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Poll: Amazon.com Sales Tax Begins Saturday; Should Solano County Residents Pay?

The online retailer will levy state tax on mail-order purchases beginning Sept. 15. Are you going on a shopping spree before then, or are you happy to see the change?

If you've got items sitting in your Amazon shopping cart that you've not yet purchased, you might want to consider moving into the checkout line.

Friday is the last day for Benicia residents, or anyone else in California, to buy from the online retailer tax-free: Amazon will begin charging sales tax on purchases for California residents this Saturday. Sales tax in Solano County varies little.  All the cities have a 7.375 percent sales tax except Vallejo which has an 8.375 percent rate. 

Up to now, buying online at Amazon.com saved customers money, since no sales tax was collected.

But state lawmakers in California–a state which desperately needs cash–reached an agreement last year with online retailers, including Amazon, who agreed to begin collecting a sales tax in September. Those sale tax funds will be returned to the state.

According to the LA Times, about half of the projected $316 million raised in the first full year–and put into state coffers–is expected to come from merchandise sold by Amazon.

The agreement between Amazon and California may not last long. The Orange County Register reports that the agreement between the two parties was primarily a compromise meant to get a year's reprieve in collecting the tax in exchange for promises to add jobs and distribution centers in California.

Increased prices for online purchases is welcome relief for brick-and-mortar stores, who feel the playing field for customers will be a bit more level.

CNNMoney says Amazon already charges sales tax in six states: Kansas, Kentucky, New York, North Dakota, Texas and Washington. Pennsylvania will join California in sales tax charges in September. New Jersey, Virginia, Indiana, Nevada, Tennessee and South Carolina are all expected to collect state sales taxes from online retailers within the next few years, adding millions to state accounts.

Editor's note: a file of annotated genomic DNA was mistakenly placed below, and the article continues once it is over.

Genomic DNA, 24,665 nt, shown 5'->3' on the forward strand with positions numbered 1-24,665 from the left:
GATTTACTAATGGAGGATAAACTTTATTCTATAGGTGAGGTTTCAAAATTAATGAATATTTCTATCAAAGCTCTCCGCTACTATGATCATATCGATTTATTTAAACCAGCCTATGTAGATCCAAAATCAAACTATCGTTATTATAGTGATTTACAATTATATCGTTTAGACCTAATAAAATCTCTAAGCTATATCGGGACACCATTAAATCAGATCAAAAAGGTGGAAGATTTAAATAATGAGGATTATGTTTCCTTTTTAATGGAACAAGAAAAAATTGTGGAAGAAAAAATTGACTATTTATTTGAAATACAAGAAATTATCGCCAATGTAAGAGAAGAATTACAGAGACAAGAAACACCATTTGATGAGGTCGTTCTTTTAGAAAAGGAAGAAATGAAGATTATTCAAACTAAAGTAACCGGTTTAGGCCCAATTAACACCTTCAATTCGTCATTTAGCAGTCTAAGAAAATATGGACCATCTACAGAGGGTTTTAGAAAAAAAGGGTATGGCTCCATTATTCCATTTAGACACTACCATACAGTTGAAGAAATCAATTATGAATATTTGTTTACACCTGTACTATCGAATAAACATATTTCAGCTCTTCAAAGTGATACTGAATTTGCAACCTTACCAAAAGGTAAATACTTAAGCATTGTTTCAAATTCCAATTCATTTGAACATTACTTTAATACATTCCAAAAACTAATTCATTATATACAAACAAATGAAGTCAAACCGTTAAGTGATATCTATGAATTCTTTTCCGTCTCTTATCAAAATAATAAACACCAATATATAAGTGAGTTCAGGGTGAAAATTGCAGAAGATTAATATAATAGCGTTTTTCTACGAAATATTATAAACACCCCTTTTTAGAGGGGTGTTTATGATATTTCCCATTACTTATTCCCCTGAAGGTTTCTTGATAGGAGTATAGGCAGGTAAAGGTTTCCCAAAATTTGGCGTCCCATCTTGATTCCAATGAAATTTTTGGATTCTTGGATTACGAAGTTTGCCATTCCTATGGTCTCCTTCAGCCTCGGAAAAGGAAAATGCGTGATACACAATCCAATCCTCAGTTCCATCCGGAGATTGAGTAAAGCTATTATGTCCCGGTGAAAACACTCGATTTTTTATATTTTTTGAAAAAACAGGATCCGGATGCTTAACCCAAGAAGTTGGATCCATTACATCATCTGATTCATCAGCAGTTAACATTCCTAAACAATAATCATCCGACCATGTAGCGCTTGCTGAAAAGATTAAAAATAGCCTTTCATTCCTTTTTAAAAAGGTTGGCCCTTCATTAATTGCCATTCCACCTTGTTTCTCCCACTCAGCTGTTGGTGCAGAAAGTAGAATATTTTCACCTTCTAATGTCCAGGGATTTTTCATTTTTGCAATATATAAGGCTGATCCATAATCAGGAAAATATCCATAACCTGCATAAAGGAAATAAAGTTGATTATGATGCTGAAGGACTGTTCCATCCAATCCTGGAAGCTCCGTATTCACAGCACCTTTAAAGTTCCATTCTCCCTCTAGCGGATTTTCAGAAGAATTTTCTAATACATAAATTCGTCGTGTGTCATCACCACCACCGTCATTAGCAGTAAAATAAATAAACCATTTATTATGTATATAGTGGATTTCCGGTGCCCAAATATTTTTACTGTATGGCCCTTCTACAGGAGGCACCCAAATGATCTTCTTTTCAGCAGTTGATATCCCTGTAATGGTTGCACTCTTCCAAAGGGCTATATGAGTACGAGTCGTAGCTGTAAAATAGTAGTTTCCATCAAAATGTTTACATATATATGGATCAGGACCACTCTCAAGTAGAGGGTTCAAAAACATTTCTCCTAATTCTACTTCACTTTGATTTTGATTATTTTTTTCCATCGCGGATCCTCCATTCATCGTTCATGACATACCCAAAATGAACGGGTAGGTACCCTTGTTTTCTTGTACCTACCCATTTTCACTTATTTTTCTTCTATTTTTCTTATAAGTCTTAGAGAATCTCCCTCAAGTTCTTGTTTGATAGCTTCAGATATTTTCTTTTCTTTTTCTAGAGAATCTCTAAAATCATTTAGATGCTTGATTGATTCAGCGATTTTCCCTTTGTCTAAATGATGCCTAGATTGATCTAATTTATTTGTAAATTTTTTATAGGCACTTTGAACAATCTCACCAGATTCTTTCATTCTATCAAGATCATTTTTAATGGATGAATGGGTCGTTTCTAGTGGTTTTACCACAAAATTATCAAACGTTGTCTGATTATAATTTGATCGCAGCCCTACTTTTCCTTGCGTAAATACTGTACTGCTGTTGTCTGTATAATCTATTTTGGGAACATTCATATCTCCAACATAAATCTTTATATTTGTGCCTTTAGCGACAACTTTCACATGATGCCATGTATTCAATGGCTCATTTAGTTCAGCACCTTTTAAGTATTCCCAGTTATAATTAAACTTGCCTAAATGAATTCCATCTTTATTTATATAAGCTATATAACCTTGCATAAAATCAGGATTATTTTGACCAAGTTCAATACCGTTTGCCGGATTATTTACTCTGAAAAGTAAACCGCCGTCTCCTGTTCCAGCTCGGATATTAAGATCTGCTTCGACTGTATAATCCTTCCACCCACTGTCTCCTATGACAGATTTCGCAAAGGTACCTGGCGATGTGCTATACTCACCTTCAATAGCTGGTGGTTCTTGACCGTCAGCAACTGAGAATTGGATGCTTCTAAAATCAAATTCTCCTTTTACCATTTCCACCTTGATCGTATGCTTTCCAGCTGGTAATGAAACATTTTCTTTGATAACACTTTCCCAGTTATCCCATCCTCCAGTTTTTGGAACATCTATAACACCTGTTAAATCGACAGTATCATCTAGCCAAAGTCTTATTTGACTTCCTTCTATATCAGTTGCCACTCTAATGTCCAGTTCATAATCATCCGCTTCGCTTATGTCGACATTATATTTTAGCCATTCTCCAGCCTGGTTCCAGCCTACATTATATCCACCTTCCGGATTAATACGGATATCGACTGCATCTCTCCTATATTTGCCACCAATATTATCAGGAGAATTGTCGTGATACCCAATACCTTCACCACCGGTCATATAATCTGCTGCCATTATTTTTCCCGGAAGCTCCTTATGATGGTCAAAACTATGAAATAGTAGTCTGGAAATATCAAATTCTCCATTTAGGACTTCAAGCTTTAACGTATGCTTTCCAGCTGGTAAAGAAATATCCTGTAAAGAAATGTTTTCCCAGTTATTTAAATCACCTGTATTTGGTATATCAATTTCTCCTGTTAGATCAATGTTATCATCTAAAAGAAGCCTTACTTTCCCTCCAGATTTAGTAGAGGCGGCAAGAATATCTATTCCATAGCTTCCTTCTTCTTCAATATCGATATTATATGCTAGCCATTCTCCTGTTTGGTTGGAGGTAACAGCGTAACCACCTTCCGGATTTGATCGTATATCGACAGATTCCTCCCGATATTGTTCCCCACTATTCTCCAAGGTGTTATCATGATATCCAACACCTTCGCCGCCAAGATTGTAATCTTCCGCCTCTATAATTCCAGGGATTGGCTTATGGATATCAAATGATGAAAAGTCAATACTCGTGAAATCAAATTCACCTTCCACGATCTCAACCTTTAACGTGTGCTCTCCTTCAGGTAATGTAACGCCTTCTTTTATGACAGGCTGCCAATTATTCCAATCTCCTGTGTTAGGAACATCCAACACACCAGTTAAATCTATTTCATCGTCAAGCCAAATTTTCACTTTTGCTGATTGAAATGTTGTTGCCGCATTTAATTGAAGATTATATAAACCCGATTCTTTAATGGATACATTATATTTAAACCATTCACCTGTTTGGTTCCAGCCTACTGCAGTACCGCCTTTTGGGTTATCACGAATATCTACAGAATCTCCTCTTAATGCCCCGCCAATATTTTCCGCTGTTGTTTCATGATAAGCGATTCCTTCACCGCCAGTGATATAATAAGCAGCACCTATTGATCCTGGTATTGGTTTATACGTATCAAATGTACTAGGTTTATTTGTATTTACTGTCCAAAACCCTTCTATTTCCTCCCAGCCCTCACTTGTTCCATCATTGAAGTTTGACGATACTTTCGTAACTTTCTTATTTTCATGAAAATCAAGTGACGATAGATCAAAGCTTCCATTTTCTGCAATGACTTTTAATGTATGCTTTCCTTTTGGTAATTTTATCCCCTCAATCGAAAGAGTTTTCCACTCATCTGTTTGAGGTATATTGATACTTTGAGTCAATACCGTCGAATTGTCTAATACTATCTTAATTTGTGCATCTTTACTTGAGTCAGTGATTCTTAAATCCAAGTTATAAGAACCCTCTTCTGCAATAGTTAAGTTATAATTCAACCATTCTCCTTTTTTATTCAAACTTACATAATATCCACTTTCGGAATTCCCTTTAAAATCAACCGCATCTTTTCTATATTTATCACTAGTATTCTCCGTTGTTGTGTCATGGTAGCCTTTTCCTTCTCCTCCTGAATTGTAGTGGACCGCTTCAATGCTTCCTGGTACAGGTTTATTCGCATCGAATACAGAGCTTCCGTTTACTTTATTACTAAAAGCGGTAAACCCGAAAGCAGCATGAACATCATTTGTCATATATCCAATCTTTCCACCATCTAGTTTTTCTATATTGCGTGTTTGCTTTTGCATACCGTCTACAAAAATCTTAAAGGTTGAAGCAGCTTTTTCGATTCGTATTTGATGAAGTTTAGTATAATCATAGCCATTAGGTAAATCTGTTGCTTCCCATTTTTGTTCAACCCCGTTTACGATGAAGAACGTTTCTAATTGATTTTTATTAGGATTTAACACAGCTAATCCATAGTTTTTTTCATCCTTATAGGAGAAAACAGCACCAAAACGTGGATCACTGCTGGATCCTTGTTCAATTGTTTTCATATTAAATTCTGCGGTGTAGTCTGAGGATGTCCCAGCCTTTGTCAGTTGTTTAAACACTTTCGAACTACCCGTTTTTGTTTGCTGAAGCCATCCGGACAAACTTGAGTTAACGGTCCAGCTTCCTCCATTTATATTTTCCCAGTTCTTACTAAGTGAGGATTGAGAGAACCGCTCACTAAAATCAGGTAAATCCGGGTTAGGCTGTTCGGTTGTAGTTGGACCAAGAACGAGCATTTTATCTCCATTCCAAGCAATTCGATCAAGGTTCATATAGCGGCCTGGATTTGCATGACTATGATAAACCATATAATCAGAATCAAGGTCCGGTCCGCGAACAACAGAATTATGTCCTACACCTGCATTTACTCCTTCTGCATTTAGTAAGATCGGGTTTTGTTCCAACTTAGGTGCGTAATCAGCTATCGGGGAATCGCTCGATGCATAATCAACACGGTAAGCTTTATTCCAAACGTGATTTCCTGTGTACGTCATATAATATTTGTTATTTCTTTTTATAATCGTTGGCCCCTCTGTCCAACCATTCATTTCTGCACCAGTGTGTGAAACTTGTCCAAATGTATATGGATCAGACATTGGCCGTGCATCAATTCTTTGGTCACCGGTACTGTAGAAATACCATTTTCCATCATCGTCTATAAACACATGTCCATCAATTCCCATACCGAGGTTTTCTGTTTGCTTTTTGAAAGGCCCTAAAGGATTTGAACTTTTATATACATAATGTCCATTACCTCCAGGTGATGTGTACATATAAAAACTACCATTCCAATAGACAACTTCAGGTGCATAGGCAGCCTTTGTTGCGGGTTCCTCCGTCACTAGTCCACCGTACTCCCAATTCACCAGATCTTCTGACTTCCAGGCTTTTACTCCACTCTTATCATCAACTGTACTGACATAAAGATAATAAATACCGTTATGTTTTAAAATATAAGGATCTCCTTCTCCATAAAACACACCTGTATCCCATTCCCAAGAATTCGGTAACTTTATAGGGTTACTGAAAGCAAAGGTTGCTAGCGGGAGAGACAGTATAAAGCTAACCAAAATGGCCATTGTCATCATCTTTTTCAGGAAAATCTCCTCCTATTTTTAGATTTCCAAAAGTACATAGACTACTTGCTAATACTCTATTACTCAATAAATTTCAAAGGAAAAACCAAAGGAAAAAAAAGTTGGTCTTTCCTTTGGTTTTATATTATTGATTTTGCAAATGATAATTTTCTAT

States estimate they lose $23 billion in annual sales taxes, some $11.5 billion of it from online purchases, according to the National Conference of State Legislatures.

Meanwhile, Seattle-based Amazon has been expanding its physical presence in California, according to the San Francisco Chronicle. The Chronicle says that in June, it leased 83,000 square feet just south of San Francisco's Financial District, and is close to signing a deal for 600,000 square feet in Sunnyvale.

Amazon is also expected to open two California fulfillment centers that will employ at least 1,000 workers each in San Bernardino and Patterson.

If you're interested in applying for those jobs, Amazon has set up a website to receive applications.

Do you think paying sales tax on Amazon.com is fair? Will it affect your shopping habits? Share your thoughts in the comments.

Joe Feltcher September 14, 2012 at 12:14 AM
I have no problem paying the tax. My problem is with how the State spends the revenue.
Stephanie September 14, 2012 at 12:30 AM
It's about time! Amazon has been robbing California of millions and millions of dollars and I'm happy to finally see this long-time-coming change.
Scott Burford September 14, 2012 at 03:21 AM
Joe, we agree on something!
Robert Livesay September 14, 2012 at 02:00 PM
I also say the same thing Joe. Good comment.
Lighthouse September 14, 2012 at 02:07 PM
The short sighted will complain about paying the tax as local stores continue to struggle to compete with Amazon. This gives your neighborhood business a fighting chance. Git off your rear, take a walk and buy local whenever possible!
Stephanie September 14, 2012 at 02:21 PM
Very well said, Lighthouse!! :)
Stan Houston September 14, 2012 at 04:15 PM
I can't begin to count the number of customers who over the years looked me in the face and said "thanks for the information (about the product) I'm going to order it over the internet". For many years brick and mortars have unwittingly played the roll of 'showroom'. Customers come in, inquire about product choices, performance, and what we think is the best choice for their use and then turn to their smart phone, google the item and place an order with Amazon. Some do it while standing in our store. This is a small but significant move in the right direction for all retailers - not just small ones; Target and Macy's have long fought this battle. Until the consumer makes an effort to differentiate the difference between price and cost, brick and mortars will face a continuing battle with internet retailing.

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